Oregon cows and a black bear…don’t mess with Mama!
A couple of evenings ago, an Eastern Oregon rancher went out to check his beef herd.
He saw a very strange sight — and was able to photograph an unusual battle between
a black bear and some brave cows. The bear began to attack a cow and then the herd
came to her aid. One cow in particular got especially aggressive and head-butted the
bear right off its feet. Then, two cows sandwiched the bear between their heads. After
that, the bear decided to flee and limped back into the woods.
The blonde and white Simmental cow we know as I-12 went right for him.
She is a very good cow, a very attentive mother and about 12 years old.
She’s in her prime and knows that bears are bad news.
Little does the bear know what is coming.
She tried her best to mash him into the ground. Man, that has to have hurt the bear!
Nothing like a mad cow to give you a hard time.
There are a couple of photos where the bear is biting I-12’s leg and clawing her face,
but she is not giving up. Her stiff tail shows how agitated she is. Wayne said all the
cows were bawling, the bear was squealing and the calves were running around with
their tails in the air.
And here comes some help. This bear is about to know what real trouble is!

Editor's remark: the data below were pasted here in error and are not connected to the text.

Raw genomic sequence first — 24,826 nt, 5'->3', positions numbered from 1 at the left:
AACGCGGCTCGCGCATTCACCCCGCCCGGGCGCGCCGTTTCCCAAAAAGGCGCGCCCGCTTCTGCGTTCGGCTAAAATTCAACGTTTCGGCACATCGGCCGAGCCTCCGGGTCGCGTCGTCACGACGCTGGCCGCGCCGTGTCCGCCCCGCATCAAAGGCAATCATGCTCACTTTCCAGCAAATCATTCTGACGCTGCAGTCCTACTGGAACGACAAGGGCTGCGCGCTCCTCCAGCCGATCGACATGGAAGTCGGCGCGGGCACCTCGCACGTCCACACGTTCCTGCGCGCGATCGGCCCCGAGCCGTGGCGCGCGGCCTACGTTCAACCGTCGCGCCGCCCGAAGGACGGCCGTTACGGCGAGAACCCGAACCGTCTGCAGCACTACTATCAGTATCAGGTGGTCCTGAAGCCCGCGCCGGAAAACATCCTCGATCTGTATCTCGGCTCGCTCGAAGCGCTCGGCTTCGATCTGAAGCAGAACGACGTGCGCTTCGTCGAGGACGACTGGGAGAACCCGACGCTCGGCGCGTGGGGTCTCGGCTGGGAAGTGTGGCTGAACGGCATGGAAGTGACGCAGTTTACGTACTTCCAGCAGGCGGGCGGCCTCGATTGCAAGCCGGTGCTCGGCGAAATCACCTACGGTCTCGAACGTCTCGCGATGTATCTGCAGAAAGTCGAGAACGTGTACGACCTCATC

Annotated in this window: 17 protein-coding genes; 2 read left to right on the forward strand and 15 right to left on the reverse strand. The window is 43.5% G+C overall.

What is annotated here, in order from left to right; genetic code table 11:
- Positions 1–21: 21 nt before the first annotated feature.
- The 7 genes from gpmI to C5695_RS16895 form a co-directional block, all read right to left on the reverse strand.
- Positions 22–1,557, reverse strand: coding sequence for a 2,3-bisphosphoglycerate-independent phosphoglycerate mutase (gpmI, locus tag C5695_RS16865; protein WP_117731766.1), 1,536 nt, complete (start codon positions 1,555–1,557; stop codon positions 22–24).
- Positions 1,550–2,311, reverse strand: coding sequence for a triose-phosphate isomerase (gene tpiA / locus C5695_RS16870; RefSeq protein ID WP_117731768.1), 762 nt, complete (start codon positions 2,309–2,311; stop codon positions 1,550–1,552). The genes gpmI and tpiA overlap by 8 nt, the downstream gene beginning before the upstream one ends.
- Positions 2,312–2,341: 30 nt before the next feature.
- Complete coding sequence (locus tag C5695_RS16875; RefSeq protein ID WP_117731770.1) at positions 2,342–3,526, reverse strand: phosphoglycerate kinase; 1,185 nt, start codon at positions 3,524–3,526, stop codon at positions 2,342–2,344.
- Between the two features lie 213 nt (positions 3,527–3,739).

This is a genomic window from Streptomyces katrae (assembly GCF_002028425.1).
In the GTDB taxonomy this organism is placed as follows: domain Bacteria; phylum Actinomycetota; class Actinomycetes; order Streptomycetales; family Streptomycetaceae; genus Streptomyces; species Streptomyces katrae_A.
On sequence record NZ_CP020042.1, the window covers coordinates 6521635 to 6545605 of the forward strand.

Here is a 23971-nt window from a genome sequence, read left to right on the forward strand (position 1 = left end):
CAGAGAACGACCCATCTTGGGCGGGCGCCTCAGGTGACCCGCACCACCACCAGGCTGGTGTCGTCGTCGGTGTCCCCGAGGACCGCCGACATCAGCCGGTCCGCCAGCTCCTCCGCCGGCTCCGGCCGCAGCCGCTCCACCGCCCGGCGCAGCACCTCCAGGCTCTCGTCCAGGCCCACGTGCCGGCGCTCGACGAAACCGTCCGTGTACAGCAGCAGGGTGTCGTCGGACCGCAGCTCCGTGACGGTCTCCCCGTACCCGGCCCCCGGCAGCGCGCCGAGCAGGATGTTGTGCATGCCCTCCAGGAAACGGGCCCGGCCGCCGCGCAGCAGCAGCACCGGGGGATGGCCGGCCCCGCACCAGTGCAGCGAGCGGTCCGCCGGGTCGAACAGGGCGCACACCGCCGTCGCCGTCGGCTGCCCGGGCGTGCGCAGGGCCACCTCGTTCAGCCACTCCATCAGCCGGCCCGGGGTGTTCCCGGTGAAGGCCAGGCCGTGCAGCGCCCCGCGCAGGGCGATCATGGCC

When you have two females pissed at you, real trouble has arrived!
A younger cow, R-55, an Angus-Cross cow, age 7, is helping her out as best she can.
It is an incredible photo to see two cows at once trying to crush the bear.
Watch That hoof land home!
I looked up the calving records of both cows who are so aggressive in these photos
and they are both good, calm cows around us, and have given us no troubles
whatsoever. I’ll have to add in my notes that they have a very distinct dislike of bears.
Man, that’s a lot of weight bearing (pun intended), down on the bear like mashing a
lump of butter! It’s a wonder the bear could even move after all the mauling he received.
We’ll be watching I-12 over the next few days to see if she needs Treatment for infection.
I don’t know how willingly she’ll come to the corrals for treatment, but she might not have
a choice. And stay away you won’t be so lucky next time!
Lucky to be able to move at all.
Finally, the bear decided to vacate the area. We thought he’d be dead for sure,
but there was no sign of him the next day.
We’ll have to keep an eye out for eagles in the trees or flocks of ravens flying up. We’re
sure he’s got some broken ribs out of the deal at the very least. Wayne couldn’t believe
his eyes when he witnessed this ruckus. It’s a once-in-a-lifetime photography event.